Of course, viewing Gateway as a long-term project need not mean placing a moratorium on all pipelines. Consider the following:
"The only way to get that world price is to give Alberta oilsands products easy access to overseas markets, says Frank McKenna, former ambassador to the U.S. and former premier of New Brunswick. Even if the western Gateway pipeline, the fastest route to the Coast and on to China, gets approved, Canada also needs new pipeline capacity to Eastern Canada to truly diversify its markets and get the best price, he says. He points out that Canada's largest refinery, the Irving refinery in Saint John, N.B., already handles heavy oil and could be modified to upgrade bitumen from the oilsands."Read it on Global News: Eastern Canada could be gateway for Alberta oil if Keystone pipeline gets nixed
Canada's policy on pipeline construction should be: (1) If the industry wants to build a pipeline in the short run, consider a pipeline to eastern Canada to improve our self-sufficiency and reduce imports and east cost tanker traffic and related pollution. (2) The Keystone pipeline should be considered a medium-term project proposal that awaits American regulatory approval--and which, if possible, should also seize the opportunity to process the bitumen here instead of in 30 year old refineries in Texas. (3) There are several alternative routes that could also transport oil and gas--such as a port in Churchill, Manitoba, which could take advantage of the opening up of the Northwest Passage as well as having the virtue of switching between eastern and western destinations; twinning the McKenzie Pipeline route; or changing the route to Prince Rupert. Another possibility would be to process the bitumen in Alberta, thereby increasing jobs in Canada and possibly lessening First Nations opposition to a (gas or oil) pipeline. (4) The Gateway proposal should be considered a long-term project that should wait for the implementation of an actual functioning system of carbon capture in Alberta and the the actual completion of treaties with First Nations along the pipeline route--to say nothing of an iron-clad legal obligation of double-hulled ( and not just double-bottomed) tankers on the West Coast. Besides, some very serious analysts have questioned the economic wisdom of the Enbridge proposal, based on its effects on Canadian oil prices. Robyn Allan's report to the National Energy Board concludes that "[a]s a consequence, the project will raise the price of oil with no commensurate change in production or efficiency; it will enrich a few global oil companies such as Sinopec and it will increase inflationary pressures in Canada for decades."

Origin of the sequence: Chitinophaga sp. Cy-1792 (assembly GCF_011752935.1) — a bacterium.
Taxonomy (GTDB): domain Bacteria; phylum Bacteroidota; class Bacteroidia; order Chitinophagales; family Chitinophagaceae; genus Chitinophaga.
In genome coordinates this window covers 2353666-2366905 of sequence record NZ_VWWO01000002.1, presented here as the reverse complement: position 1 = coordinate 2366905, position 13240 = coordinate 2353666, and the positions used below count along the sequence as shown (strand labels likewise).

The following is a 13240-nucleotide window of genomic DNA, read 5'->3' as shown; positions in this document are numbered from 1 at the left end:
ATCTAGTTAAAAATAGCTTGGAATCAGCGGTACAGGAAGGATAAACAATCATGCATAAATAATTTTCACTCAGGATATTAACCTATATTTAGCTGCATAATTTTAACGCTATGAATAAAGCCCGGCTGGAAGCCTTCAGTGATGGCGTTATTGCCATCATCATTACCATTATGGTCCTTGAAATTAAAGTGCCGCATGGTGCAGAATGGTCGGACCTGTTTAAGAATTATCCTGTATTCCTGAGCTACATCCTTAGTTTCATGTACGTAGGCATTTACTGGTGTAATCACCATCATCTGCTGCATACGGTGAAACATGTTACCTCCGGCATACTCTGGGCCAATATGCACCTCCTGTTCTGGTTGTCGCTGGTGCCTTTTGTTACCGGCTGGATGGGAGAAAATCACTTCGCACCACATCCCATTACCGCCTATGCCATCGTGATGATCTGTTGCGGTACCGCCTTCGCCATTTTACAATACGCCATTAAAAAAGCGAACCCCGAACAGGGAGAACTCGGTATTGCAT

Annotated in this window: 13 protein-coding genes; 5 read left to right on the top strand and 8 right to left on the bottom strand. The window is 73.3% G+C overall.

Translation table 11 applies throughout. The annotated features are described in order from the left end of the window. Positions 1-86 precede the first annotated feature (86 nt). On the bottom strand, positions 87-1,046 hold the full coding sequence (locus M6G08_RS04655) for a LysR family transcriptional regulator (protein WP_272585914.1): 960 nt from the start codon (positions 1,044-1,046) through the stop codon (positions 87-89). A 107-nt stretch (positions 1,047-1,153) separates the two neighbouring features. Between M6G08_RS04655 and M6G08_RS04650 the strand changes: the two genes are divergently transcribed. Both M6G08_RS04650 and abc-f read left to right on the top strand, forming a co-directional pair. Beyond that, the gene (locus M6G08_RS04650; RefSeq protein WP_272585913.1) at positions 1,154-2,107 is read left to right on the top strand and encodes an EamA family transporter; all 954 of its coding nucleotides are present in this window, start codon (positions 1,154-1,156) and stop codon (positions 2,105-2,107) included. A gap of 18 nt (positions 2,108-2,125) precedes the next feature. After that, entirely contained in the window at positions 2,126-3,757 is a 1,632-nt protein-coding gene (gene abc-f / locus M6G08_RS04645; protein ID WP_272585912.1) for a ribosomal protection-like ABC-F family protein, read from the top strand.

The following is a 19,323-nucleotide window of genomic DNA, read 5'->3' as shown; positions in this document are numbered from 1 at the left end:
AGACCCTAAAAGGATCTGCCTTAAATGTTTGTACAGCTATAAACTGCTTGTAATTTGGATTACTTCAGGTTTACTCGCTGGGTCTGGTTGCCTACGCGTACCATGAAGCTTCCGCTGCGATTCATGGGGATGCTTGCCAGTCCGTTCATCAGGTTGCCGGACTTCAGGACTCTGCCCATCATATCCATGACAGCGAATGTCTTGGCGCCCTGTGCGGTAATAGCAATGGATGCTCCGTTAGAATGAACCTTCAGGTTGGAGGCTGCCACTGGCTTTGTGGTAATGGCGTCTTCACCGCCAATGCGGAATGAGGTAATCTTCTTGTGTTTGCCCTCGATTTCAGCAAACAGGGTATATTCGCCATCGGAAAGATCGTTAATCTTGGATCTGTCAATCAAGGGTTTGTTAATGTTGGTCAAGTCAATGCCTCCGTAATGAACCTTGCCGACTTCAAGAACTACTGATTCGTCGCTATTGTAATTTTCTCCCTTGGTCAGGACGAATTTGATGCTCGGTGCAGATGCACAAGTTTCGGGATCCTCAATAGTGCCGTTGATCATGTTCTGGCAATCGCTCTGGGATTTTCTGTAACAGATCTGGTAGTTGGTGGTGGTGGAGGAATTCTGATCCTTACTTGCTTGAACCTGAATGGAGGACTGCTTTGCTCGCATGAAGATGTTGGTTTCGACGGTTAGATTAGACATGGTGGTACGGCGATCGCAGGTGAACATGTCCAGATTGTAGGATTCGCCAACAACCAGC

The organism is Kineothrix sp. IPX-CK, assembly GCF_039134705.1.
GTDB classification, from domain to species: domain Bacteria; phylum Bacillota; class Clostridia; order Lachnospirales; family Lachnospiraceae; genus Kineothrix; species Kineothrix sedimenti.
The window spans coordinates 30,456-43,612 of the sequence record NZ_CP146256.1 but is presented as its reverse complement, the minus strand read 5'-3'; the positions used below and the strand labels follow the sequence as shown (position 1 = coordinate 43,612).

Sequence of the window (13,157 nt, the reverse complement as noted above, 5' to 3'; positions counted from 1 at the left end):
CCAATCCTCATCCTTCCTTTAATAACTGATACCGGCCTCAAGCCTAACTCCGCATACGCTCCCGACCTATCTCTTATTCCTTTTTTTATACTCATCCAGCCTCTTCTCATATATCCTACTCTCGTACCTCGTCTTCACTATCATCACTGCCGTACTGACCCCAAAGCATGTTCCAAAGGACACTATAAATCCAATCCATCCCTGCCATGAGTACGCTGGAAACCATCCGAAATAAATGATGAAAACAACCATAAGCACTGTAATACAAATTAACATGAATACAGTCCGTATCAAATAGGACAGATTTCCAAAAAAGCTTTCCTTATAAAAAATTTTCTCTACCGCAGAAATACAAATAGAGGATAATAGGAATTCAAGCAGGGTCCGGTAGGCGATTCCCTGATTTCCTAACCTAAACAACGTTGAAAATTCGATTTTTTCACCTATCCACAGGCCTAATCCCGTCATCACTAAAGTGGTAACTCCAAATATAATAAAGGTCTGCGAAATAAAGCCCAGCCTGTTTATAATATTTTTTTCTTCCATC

"Unfortunately, there are environmental and other radical groups that would seek to block this opportunity to diversify our trade."---- Joe Oliver
PM Stephen Harper and Resources Minister Joe Oliver have both blasted environmentalist protestors for being "radical" (Oliver) and "Publicly Funded"(Harper). By framing this issue as environmental radicals versus Canada's future prosperity, the government has once again illustrated its general communications strategy of both dividing and conquering through false dichotomies. That is disingenuous and incredible and it is not good public policy.
I can't recall a government being this hypocritical and biased at the outset of an (ostensibly neutral, open-minded?) regulatory hearing. All the government has to do is set time limits on public submissions if it is worried about finishing the hearings--instead of villifying environmentalists and "people like George Soros". Joe Oliver and Stephen Harper should re-read Mill's discussion of the marketplace of ideas in On Liberty ---assuming they ever read it in the first place.
Can you believe it?
While it is true that many environmentalists are bent on delaying the project for as long as possible, that is not a reflection of some ""foreign" or especially "radical" interest. And while it is hard to say no to $270 billion worth of economic activity, why not delay the pipeline until (1) carbon capture technology has been successfully implemented; and (2) First nations rights and interests have been clarified; and (3) the whole issue of the tanker moratorium can also be revisited? Delaying the McKenzie Valley Pipeline until First nations and environmental concerns could be more fully addressed was one of the wisest decisions the federal government made in the 1970s. Former Alberta premier Peter Lougheed has spoken of a planned growth strategy that puts Canada first; why shouldn't we? It is very likely that waiting until the environmental costs are lower would also mean waiting until a time when energy prices are very much higher. That could be a win-win for the economy , the environment , and for future generations. Unfortunately, it seems that nowadays even Peter Lougheed and Frank McKenna are too "radical" for this government.